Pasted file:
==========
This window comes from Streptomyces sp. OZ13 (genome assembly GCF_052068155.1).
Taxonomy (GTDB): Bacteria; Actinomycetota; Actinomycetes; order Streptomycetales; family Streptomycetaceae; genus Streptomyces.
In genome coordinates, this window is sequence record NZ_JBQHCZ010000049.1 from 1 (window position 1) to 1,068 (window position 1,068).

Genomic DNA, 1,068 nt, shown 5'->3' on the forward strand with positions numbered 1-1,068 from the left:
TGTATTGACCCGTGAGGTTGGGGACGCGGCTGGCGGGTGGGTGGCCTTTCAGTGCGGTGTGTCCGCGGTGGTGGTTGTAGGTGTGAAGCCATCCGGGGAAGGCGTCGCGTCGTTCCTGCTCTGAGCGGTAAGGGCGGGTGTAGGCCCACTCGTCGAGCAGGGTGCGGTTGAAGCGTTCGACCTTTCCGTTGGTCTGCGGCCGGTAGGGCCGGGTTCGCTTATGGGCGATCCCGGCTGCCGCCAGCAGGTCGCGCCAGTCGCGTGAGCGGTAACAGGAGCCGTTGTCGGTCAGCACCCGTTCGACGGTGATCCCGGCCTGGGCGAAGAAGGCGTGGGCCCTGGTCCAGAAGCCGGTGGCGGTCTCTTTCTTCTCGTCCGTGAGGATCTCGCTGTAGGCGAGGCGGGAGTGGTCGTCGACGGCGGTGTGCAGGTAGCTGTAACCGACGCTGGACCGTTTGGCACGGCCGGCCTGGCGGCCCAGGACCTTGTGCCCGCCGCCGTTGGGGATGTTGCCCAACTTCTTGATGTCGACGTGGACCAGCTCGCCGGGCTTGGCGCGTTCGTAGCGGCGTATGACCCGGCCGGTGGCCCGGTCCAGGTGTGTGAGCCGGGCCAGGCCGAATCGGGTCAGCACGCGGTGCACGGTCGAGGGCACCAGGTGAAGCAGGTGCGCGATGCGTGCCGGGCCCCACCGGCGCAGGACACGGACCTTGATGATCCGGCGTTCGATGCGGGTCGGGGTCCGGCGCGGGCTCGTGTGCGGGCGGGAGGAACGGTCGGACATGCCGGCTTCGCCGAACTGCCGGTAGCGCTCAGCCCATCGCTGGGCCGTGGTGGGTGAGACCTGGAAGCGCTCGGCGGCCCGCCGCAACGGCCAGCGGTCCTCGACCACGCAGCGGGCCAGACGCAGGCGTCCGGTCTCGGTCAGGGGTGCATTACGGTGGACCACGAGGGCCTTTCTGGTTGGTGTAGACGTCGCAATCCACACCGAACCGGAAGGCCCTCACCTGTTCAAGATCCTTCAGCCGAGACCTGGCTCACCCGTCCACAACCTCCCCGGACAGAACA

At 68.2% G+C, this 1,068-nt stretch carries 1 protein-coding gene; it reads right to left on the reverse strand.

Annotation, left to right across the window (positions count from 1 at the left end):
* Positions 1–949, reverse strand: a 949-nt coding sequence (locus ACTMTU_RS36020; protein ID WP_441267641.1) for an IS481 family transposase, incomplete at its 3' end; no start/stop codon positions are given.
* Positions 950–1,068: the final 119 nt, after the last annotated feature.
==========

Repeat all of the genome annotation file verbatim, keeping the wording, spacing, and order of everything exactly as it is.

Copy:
This window comes from Streptomyces sp. OZ13 (genome assembly GCF_052068155.1).
Taxonomy (GTDB): Bacteria; Actinomycetota; Actinomycetes; order Streptomycetales; family Streptomycetaceae; genus Streptomyces.
In genome coordinates, this window is sequence record NZ_JBQHCZ010000049.1 from 1 (window position 1) to 1,068 (window position 1,068).

Genomic DNA, 1,068 nt, shown 5'->3' on the forward strand with positions numbered 1-1,068 from the left:
TGTATTGACCCGTGAGGTTGGGGACGCGGCTGGCGGGTGGGTGGCCTTTCAGTGCGGTGTGTCCGCGGTGGTGGTTGTAGGTGTGAAGCCATCCGGGGAAGGCGTCGCGTCGTTCCTGCTCTGAGCGGTAAGGGCGGGTGTAGGCCCACTCGTCGAGCAGGGTGCGGTTGAAGCGTTCGACCTTTCCGTTGGTCTGCGGCCGGTAGGGCCGGGTTCGCTTATGGGCGATCCCGGCTGCCGCCAGCAGGTCGCGCCAGTCGCGTGAGCGGTAACAGGAGCCGTTGTCGGTCAGCACCCGTTCGACGGTGATCCCGGCCTGGGCGAAGAAGGCGTGGGCCCTGGTCCAGAAGCCGGTGGCGGTCTCTTTCTTCTCGTCCGTGAGGATCTCGCTGTAGGCGAGGCGGGAGTGGTCGTCGACGGCGGTGTGCAGGTAGCTGTAACCGACGCTGGACCGTTTGGCACGGCCGGCCTGGCGGCCCAGGACCTTGTGCCCGCCGCCGTTGGGGATGTTGCCCAACTTCTTGATGTCGACGTGGACCAGCTCGCCGGGCTTGGCGCGTTCGTAGCGGCGTATGACCCGGCCGGTGGCCCGGTCCAGGTGTGTGAGCCGGGCCAGGCCGAATCGGGTCAGCACGCGGTGCACGGTCGAGGGCACCAGGTGAAGCAGGTGCGCGATGCGTGCCGGGCCCCACCGGCGCAGGACACGGACCTTGATGATCCGGCGTTCGATGCGGGTCGGGGTCCGGCGCGGGCTCGTGTGCGGGCGGGAGGAACGGTCGGACATGCCGGCTTCGCCGAACTGCCGGTAGCGCTCAGCCCATCGCTGGGCCGTGGTGGGTGAGACCTGGAAGCGCTCGGCGGCCCGCCGCAACGGCCAGCGGTCCTCGACCACGCAGCGGGCCAGACGCAGGCGTCCGGTCTCGGTCAGGGGTGCATTACGGTGGACCACGAGGGCCTTTCTGGTTGGTGTAGACGTCGCAATCCACACCGAACCGGAAGGCCCTCACCTGTTCAAGATCCTTCAGCCGAGACCTGGCTCACCCGTCCACAACCTCCCCGGACAGAACA

At 68.2% G+C, this 1,068-nt stretch carries 1 protein-coding gene; it reads right to left on the reverse strand.

Annotation, left to right across the window (positions count from 1 at the left end):
* Positions 1–949, reverse strand: a 949-nt coding sequence (locus ACTMTU_RS36020; protein ID WP_441267641.1) for an IS481 family transposase, incomplete at its 3' end; no start/stop codon positions are given.
* Positions 950–1,068: the final 119 nt, after the last annotated feature.